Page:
Bifocals Don’t Deserve Their Bad Reputation
If your optometrist tells you it’s time for bifocals, don’t be alarmed.
Many patients believe these prescriptions mean they’ll be wearing thick, heavy glasses, but this is just a misconception. In fact, bifocals, like glasses, come in all shapes and sizes.
Bifocals are simply glasses with lenses that have two distinct parts to help you see clearly in two different focal lengths – near and far.
The stereotypical chunky “bifocals” are usually for patients who need very strong prescriptions. Most patients’ bifocals will have average prescriptions and will look just like regular glasses with thin and light weight lenses.
If you’re making a shift from lenses with a single focal length to bifocals, you probably won’t even notice a difference in the appearance of your glasses.
What you will notice is that, with bifocals, your vision is more versatile. You’ll be able to see distant objects more clearly through the top portion of the lens, as well as clearly see material up close through the bottom section.
Typically, bifocals are prescribed to people over 35 to help treat presbyopia, which is a decline in the vision that’s a natural part of aging.
The bottom line is, pay no mind to the negative stereotypes surrounding bifocals. Instead, talk to your optometrist about what your own prescription would look like as glasses. You’ll likely be surprised!
More about Bifocals
Sometimes our vision fails us at two or even three distinct distances, especially as we age. Bifocal lenses—lenses with two distinct viewing areas—have traditionally been a reliable solution to such a dilemma. (A lens with three distinct viewing areas is called a trifocal.)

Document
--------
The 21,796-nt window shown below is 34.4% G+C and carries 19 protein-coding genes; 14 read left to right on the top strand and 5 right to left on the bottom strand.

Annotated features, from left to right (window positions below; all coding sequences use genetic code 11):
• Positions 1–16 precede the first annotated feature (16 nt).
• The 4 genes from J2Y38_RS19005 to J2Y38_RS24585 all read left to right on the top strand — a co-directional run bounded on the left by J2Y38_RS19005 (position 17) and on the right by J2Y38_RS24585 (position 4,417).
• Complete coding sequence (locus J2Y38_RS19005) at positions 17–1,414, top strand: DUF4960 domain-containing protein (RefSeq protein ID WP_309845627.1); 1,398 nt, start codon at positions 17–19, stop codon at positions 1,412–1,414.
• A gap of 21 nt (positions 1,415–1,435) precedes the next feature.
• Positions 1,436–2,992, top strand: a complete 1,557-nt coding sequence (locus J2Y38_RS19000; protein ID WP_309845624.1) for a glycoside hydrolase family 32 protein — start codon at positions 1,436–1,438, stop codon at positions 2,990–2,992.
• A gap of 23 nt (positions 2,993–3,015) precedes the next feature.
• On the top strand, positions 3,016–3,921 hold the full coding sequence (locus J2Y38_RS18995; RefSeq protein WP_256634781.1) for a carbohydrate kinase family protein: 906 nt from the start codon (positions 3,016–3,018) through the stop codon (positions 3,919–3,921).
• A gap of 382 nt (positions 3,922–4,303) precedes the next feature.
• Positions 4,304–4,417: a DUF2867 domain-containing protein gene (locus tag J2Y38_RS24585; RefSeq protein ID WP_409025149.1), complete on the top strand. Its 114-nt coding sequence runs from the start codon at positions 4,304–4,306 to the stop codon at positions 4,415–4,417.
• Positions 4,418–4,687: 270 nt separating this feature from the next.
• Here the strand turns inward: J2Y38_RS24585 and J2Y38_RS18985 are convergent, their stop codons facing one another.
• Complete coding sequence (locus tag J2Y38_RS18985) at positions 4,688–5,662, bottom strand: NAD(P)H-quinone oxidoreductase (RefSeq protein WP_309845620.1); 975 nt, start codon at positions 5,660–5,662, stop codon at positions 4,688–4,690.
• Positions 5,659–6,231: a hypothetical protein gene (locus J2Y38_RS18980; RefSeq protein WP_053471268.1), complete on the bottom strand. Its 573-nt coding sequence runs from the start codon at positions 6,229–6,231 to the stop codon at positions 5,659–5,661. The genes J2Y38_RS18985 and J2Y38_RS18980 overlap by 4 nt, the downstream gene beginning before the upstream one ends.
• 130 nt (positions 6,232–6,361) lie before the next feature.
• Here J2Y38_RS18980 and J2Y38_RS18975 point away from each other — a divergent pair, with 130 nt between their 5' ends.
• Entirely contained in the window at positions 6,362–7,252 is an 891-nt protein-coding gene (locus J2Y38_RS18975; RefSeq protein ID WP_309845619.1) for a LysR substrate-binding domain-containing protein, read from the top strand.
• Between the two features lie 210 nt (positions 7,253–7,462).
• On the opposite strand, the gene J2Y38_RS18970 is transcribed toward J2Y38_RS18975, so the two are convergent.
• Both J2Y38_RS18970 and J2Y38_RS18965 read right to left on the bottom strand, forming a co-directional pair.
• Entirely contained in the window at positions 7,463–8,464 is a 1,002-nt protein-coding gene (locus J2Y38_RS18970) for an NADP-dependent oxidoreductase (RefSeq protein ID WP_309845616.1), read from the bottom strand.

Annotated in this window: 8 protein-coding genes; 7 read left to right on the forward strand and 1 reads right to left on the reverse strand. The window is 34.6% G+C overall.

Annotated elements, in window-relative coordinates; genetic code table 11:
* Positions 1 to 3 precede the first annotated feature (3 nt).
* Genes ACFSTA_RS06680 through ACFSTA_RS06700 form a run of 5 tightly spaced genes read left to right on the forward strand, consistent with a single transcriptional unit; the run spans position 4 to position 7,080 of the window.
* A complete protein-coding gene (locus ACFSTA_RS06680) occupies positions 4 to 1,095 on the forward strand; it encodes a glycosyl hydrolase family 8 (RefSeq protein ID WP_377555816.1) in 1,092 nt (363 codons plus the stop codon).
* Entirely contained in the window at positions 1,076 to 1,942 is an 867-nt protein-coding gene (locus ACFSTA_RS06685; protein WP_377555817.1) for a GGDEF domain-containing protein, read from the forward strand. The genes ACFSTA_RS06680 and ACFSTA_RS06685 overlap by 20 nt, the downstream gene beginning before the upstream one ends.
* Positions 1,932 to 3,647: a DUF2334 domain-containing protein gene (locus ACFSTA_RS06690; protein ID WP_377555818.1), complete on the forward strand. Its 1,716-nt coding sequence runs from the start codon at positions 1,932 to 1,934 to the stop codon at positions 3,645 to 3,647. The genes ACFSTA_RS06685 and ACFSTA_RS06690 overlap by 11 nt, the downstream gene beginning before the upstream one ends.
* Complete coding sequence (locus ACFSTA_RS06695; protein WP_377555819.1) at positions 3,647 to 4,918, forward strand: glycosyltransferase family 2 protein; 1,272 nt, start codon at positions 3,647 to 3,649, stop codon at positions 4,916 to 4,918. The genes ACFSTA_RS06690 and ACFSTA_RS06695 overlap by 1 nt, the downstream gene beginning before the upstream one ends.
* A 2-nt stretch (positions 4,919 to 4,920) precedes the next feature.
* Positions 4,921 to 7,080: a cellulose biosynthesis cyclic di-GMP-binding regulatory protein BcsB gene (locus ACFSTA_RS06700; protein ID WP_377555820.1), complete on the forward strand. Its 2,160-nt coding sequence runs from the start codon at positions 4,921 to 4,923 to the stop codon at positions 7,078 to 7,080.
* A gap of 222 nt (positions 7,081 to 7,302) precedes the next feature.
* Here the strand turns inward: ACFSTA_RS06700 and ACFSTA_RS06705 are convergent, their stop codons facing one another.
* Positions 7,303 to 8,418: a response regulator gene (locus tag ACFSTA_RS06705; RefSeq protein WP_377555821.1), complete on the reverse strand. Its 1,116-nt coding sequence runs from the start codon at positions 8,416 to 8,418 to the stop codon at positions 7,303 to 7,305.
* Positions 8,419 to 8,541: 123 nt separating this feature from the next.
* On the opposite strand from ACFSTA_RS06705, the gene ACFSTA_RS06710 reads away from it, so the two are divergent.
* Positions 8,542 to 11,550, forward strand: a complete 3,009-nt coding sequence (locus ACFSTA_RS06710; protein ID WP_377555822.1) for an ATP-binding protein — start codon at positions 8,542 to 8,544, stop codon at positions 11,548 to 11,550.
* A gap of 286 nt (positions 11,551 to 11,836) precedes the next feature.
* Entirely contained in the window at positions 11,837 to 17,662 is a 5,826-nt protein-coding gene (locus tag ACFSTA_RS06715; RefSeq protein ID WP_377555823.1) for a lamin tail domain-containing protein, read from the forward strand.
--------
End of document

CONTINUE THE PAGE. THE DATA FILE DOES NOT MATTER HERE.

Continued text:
By distinct, we mean there are noticeable lines separating the two different fields of vision within a bifocal lens surface. A slight adjustment to the angle of the head allows wearers to choose which lens area to look through based on the distance of the object they’re trying to see.
A farsighted person who also has trouble reading may be prescribed a pair of bifocal reading glasses, for example. The upper section of the lens would correct difficulties seeing objects at distance, and the lower section would assist in reading. (Bifocal glasses date back to the days of Benjamin Franklin!)
While wearers quickly adjust to the line separating the multiple vision fields, it is a noticeable distraction within the lens itself. This line can be eliminated using a newer lens technology called progressive lenses.
Progressive lenses incorporate two, three, or more fields of vision within a single lens without noticeable lens lines. Bifocal, trifocal and progressive lenses are all considered “multi-focal” lenses—lenses that provide correction to multiple vision problems.
Special thanks to the EyeGlass Guide, for informational material that aided in the creation of this website.